A hundred religions have brought their gifts of wisdom to its altar. Arts and sciences unnumbered have contributed to its symbolism. It is more than a faith; it is a path of certainty. It is more than a belief; it is a fact.
Masonry is a university, teaching the liberal arts and sciences of the soul to all who will attend to its words.
It is a shadow of the great Atlantean Mystery School, which stood with all its splendour in the ancient City of the Golden Gates, where now the turbulent Atlantic rolls in unbroken sweep.
Its chairs are seats of learning; its pillars uphold the arch of universal education, not only in material things, but also in those qualities which are of the spirit.
Up on its trestle boards are inscribed the sacred truths of all nations and of all peoples, and upon those who understand its sacred depths has dawned the great Reality.
Masonry is, in truth, that long-lost thing which all peoples have sought in all ages.
Masonry is the common denominator as well as the common devisor of human aspiration.
Most of the religions of the world are like processions: one leads, and the many follow.
In the footsteps of the demigods, man follows in his search for truth and illumination.
The Christian follows the gentle Nazarene up the winding slopes of Calvary.
The Buddhist follows his great emancipator through his wanderings in the wilderness.
The Mohammedan makes his pilgrimage across the desert sands to the black tent at Mecca.
Truth leads, and ignorance follows in his train. Spirit blazes the trail, and matter follows behind.
In the world today ideals live but a moment in their purity, before the gathering hosts of darkness snuff out the gleaming spark. The Mystery School, however, remains unmoved.
It does not bring its light to man; man must bring his light to it.
Ideals, coming into the world, become idols within a few short hours, but man, entering the gates of the sanctuary, changes the idol back to an ideal.
Man is climbing an endless flight of steps, with his eyes fixed upon the goal at the top.
Many cannot see the goal, and only one or two steps are visible before them.
He has learned, however, one great lesson – namely, that as he builds his own character he is given strength to climb the steps. Hence a Mason is a builder of the temple of character.
He is the architect of a sublime mystery – the gleaming, glowing temple of his own soul.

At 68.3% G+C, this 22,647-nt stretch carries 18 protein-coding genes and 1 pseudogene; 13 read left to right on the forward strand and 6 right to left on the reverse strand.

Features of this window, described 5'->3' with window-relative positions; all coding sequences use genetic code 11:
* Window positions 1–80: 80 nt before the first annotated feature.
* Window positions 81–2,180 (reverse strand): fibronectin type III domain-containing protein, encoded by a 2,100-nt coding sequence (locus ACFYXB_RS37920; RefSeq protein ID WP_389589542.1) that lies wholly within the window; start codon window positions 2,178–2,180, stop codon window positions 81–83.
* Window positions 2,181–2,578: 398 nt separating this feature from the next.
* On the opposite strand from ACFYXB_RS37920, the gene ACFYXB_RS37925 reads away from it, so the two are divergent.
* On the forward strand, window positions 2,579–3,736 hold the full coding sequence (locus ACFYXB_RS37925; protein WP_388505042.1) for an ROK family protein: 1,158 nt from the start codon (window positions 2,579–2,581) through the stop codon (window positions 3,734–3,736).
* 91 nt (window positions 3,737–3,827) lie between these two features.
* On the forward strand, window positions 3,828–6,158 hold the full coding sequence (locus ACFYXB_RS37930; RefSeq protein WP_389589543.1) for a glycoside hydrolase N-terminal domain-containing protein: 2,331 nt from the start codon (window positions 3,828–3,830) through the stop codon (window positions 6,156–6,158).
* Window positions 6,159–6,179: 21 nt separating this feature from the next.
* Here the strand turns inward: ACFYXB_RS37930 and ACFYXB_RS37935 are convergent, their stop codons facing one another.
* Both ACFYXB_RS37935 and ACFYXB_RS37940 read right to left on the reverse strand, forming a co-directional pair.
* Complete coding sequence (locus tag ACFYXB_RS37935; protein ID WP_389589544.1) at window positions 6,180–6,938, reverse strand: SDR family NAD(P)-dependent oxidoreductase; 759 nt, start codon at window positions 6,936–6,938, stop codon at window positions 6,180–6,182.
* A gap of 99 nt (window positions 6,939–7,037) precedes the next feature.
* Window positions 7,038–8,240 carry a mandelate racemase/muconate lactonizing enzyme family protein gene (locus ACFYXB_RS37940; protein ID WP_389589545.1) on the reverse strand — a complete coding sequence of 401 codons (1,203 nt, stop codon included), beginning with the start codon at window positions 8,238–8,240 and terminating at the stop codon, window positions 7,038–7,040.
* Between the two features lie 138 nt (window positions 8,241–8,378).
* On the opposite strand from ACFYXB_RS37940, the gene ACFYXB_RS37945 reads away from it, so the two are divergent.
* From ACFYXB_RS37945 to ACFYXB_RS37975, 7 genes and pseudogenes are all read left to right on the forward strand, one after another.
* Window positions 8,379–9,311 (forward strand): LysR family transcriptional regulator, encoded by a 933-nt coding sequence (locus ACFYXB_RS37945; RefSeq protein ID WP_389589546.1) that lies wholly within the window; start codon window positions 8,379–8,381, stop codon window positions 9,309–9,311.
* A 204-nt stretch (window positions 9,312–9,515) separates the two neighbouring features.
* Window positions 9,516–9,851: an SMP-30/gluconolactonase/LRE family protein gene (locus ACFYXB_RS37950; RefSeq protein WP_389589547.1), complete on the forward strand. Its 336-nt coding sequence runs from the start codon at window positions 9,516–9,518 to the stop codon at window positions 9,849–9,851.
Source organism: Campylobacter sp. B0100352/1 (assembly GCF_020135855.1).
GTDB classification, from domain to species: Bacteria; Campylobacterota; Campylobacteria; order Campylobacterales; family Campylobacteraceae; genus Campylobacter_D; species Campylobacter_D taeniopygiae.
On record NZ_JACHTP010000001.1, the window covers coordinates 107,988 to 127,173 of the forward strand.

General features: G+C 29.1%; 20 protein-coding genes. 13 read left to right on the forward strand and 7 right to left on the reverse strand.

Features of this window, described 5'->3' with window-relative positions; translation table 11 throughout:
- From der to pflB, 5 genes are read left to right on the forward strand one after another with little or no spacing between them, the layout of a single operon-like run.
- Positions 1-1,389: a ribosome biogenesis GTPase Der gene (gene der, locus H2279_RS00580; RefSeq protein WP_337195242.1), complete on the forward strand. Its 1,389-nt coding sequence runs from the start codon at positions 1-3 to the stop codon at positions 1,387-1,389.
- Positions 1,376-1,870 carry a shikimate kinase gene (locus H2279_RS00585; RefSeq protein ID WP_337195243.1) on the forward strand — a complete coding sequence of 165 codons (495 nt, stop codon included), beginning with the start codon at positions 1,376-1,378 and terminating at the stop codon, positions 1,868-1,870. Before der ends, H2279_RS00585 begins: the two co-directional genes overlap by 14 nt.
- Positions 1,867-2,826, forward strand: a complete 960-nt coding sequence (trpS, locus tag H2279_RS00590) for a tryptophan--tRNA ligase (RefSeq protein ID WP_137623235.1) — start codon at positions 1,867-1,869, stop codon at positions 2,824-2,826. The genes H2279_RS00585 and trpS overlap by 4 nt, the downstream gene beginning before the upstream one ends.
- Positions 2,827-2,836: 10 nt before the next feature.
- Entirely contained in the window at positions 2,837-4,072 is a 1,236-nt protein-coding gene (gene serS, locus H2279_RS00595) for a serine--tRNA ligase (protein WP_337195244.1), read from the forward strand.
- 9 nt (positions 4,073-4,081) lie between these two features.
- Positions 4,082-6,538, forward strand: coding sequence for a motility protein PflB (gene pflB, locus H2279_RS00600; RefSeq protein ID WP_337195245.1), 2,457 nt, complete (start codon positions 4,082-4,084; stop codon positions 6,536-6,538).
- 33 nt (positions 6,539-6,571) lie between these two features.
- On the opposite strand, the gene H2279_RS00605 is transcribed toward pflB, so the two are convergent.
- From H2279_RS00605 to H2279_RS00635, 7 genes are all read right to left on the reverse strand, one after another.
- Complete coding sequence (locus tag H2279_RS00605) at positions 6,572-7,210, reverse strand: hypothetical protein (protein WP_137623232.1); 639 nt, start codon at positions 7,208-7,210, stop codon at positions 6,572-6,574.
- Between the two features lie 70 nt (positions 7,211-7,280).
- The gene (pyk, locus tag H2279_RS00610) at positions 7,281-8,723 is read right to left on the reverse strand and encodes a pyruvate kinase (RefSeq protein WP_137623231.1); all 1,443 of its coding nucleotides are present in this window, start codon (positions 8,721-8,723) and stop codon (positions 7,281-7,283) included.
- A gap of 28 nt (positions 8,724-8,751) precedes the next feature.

He realizes that he best serves God when he joins with the Great Architect in building more noble structures in the universe below.
All who are attempting to attain mastery through constructive efforts are Masons at heart, regardless of religious sect or belief.
A Mason is not necessarily a member of a lodge. In a broad sense, he is any person who daily tries to live the Masonic life, and to serve intelligently the needs of the Great Architect.
The Masonic brother pledges himself to assist all other temple-builders in whatever extremity of life; and in so doing he pledges himself to every living thing, for they are all temple-builders, building more noble structures to the glory of the universal God.
The true Masonic Lodge is a Mystery School, a place where candidates are taken out of the follies and foibles of the world and instructed in the mysteries of life, relationships, and the identity of that germ of spiritual essence within, which is, in truth, the Son of God, beloved of His Father.
The Mason views life seriously, realizing that every wasted moment is a lost opportunity, and that Omnipotence is gained only through earnestness and endeavor.
Above all other relationships he recognizes the universal brotherhood of every living thing. The symbol of the clasped hands, explained in the Lodge, reflects his attitude towards all the world, for he is the comrade of all created things.
He realizes also that his spirit is a glowing, gleaming jewel which he must enshrine within a holy temple built by the labor of his hands, the meditation of his heart, and the aspiration of his soul.
Freemasonry is a philosophy which is essentially creedless. It is the truer for it. Its brothers bow to truth regardless of the bearer; they serve light, instead of wrangling over the one who brings it.
In this way they prove that they are seeking to know better the will and the dictates of the Invincible One.
No truer religion exists than that of world comradeship and brotherhood, for the purpose of glorifying one God and building for Him a temple of constructive attitude and noble character.